A Long-Term, Part-Time Employee or Not a Long-Term, Part-Time Employee, That Is the Question

A Long-Term, Part-Time Employee or Not a Long-Term, Part-Time Employee, That Is the Question


In this series of articles, we explore the implications of the long-term, part-time employee rules under the SECURE Act and SECURE 2.0 and the impact those rules have on employers and their workforces. 

Under the SECURE Act and the SECURE 2.0 Act, employers must provide long-term, part-time employees the opportunity to make elective deferrals under their 401(k) plans and, beginning in 2025, their 403(b) plans. This new rule is fraught with complexity and has generated numerous questions about how the requirements apply. But in talking about the new rule, we often do so in simpler terms by focusing on the anticipated impact on employees working more than 500 hours (often thought of as the new eligibility threshold) but less than 1,000 hours (often thought of as the old eligibility threshold).

For the most part, that’s fine. In fact, doing so provides a helpful and, in some cases, necessary shorthand for discussing the primary differences between the long-understood old eligibility rule and the more complicated new one. However, because certain special rules apply to employees who enter an employer’s plan as long-term, part-time employees, it is important for all employers to understand when an employee is a long-term, part-time employee.

In Depth

The recently proposed regulations issued by the Internal Revenue Service answer the question of who is a long-term, part-time employee in some detail. Those proposed regulations explain that an employee will be a long-term, part-time employee only if the employee becomes eligible to make elective deferrals under a plan solely as a result of completing at least 500 hours of service in three consecutive years (reduced to two years in 2025) and reaching age 21 by the end of that period. Put another way, an employee who might otherwise qualify as a long-term, part-time employee by meeting the minimum service requirements will not be considered one if the employee enters the plan after first satisfying other minimum eligibility criteria.

This may seem like an odd distinction, but it is a distinction that makes a meaningful difference in how employees are treated under the rule. This is in part because the new long-term, part-time employee rule does not actually eliminate the old eligibility rule under which employers were required to allow employees to enter their plans after completing at least 1,000 hours of service in a designated 12-month period. Instead, the new rule is integrated with that requirement, such that an employee must be allowed to enter the plan—at least for purposes of making elective deferrals—on the earlier of the date the employee first satisfies either the old 1,000-hour-eligibility rule or the new 500-hour-eligibility rule.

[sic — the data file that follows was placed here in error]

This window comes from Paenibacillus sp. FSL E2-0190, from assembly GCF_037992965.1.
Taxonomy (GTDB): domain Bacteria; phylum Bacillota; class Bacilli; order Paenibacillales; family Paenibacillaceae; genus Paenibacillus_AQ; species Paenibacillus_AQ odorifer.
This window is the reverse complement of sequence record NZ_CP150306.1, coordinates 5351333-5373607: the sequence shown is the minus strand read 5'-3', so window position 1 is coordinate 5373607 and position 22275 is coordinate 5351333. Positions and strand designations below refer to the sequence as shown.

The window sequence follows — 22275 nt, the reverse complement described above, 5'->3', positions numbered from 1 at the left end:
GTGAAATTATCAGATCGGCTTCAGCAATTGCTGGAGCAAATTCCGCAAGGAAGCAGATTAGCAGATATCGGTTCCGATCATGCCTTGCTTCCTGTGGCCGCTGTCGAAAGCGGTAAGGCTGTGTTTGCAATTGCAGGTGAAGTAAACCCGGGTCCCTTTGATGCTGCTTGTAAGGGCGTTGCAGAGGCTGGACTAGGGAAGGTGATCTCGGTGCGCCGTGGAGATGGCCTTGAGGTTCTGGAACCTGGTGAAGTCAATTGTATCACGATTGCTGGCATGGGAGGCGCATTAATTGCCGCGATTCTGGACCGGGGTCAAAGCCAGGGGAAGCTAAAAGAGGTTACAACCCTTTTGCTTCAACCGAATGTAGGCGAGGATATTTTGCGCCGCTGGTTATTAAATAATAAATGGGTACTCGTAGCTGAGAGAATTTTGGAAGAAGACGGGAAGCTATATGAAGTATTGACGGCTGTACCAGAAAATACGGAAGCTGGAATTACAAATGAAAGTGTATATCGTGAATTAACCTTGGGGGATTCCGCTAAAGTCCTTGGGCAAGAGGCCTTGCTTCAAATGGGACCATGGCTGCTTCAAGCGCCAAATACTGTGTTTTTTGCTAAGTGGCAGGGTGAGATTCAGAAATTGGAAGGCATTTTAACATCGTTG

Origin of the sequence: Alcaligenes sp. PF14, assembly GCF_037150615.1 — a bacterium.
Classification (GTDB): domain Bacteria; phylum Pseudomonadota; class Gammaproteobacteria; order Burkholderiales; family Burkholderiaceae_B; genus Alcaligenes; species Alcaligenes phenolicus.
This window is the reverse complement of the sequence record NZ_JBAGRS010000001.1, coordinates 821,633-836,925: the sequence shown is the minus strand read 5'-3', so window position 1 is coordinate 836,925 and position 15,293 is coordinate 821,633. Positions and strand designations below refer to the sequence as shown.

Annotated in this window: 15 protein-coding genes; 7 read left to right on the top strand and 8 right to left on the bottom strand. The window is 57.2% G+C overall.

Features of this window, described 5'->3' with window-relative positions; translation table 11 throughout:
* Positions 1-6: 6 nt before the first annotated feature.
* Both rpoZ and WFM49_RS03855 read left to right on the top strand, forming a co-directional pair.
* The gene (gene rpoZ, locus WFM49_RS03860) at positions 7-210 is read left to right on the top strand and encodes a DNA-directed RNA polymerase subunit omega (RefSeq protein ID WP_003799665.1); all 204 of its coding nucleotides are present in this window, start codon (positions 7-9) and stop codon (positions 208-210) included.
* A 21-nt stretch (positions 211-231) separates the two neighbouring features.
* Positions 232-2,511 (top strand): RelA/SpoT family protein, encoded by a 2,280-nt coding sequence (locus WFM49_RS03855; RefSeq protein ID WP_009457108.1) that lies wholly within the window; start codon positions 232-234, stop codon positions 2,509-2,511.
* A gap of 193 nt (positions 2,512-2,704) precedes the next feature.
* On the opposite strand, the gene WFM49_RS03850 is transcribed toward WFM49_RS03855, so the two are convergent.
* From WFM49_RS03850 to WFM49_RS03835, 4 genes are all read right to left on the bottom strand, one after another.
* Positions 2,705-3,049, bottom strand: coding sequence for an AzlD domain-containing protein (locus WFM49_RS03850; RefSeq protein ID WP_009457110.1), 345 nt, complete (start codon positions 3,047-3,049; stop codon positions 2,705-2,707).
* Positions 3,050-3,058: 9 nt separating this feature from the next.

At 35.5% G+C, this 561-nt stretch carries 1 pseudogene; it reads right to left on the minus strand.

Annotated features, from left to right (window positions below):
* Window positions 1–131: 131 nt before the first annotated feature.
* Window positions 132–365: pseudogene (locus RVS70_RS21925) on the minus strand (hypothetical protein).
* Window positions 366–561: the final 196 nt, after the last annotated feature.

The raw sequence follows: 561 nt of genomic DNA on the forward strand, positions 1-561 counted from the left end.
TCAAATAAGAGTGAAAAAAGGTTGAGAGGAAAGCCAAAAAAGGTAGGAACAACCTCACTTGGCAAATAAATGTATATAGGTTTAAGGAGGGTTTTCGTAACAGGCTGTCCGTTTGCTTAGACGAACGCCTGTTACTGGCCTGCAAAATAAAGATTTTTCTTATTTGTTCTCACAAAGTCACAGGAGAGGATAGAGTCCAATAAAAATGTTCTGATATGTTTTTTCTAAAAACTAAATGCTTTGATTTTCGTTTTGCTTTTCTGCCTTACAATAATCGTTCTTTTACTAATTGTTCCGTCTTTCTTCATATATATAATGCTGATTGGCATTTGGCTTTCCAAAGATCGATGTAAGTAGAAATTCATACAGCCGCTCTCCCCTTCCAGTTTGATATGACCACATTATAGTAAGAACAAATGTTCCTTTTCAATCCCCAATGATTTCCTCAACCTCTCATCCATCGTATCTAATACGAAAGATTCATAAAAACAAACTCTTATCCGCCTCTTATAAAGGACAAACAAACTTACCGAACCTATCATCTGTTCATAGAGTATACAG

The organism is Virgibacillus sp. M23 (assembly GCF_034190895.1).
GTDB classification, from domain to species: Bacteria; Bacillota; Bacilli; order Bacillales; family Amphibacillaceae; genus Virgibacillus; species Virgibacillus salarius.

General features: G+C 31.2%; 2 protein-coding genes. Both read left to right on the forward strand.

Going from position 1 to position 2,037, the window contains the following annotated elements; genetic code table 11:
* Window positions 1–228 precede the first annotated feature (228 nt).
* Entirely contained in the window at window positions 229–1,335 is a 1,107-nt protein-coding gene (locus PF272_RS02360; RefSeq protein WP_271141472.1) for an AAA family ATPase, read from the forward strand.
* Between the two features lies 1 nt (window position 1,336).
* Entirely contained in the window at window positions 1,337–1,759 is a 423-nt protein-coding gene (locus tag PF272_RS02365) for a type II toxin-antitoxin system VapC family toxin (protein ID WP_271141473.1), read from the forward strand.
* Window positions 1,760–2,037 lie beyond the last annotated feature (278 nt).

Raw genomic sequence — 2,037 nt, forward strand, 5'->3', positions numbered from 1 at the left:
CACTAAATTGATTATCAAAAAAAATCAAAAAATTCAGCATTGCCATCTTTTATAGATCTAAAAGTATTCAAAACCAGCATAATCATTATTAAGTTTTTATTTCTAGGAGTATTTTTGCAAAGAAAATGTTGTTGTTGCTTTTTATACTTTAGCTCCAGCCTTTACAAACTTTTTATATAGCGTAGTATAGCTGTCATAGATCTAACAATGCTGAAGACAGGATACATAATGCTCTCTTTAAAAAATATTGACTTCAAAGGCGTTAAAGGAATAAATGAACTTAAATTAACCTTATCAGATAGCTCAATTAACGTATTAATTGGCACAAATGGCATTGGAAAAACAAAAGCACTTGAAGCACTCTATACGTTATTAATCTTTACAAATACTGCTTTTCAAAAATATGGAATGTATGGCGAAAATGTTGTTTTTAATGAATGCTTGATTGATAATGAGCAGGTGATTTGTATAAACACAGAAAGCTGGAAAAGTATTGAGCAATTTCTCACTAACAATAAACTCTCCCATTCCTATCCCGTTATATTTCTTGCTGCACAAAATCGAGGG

Importantly, if an employee enters a plan under the old rule, then the employee will not be considered a long-term, part-time employee. This is because even though working 1,000 hours per year may necessarily result in the employee also satisfying the lesser 500-hour requirement in consecutive years, the employee will not enter the plan solely because the employee satisfied the new long-term, part-time employee rule. For similar reasons, no employee would be considered a long-term, part-time employee under a plan that provides immediate entry for all employees, even if some of those employees might also complete 500 hours of service in several consecutive years. The same is true of other plans that include shorter waiting periods for plan entry.

Understanding this distinction is important because long-term, part-time employees are subject to special vesting, nondiscrimination testing, top-heavy vesting and benefit rules that do not apply to other employees. Of course, this begs the question: If employees are only long-term, part-time employees if they enter the plan in a certain way (i.e., because they worked on a very part-time basis for their employers in consecutive years), do they ever cease to be treated that way if, for example, they start to work more?

For any questions regarding SECURE 2.0 changes, please contact your regular McDermott lawyer or one of the authors.


Read Second Article: A Long-Term, Part-Time Employee or a Former Long-Term, Part-Time Employee, That Is the Question

Read Third Article: Under Long-Term, Part-Time Employee Rules, Some Things Change, and Some Things Stay the Same

Read Fourth Article: IRS Confirms Same Hours-Counting Rules Still Add Up for Long-Term, Part-Time Employees

Read Fifth Article: When It Comes to Vesting, IRS Says Once a Long-Term, Part-Time Employee, Always a Long-Term, Part-Time Employee

Read Sixth Article: This Is Not a Test! IRS Confirms Long-Term, Part-Time Employees Excludible From Certain Nondiscrimination Testing

Read Seventh Article: New Rules Make Tracking Long-Term, Part-Time Employee Service a Full-Time Job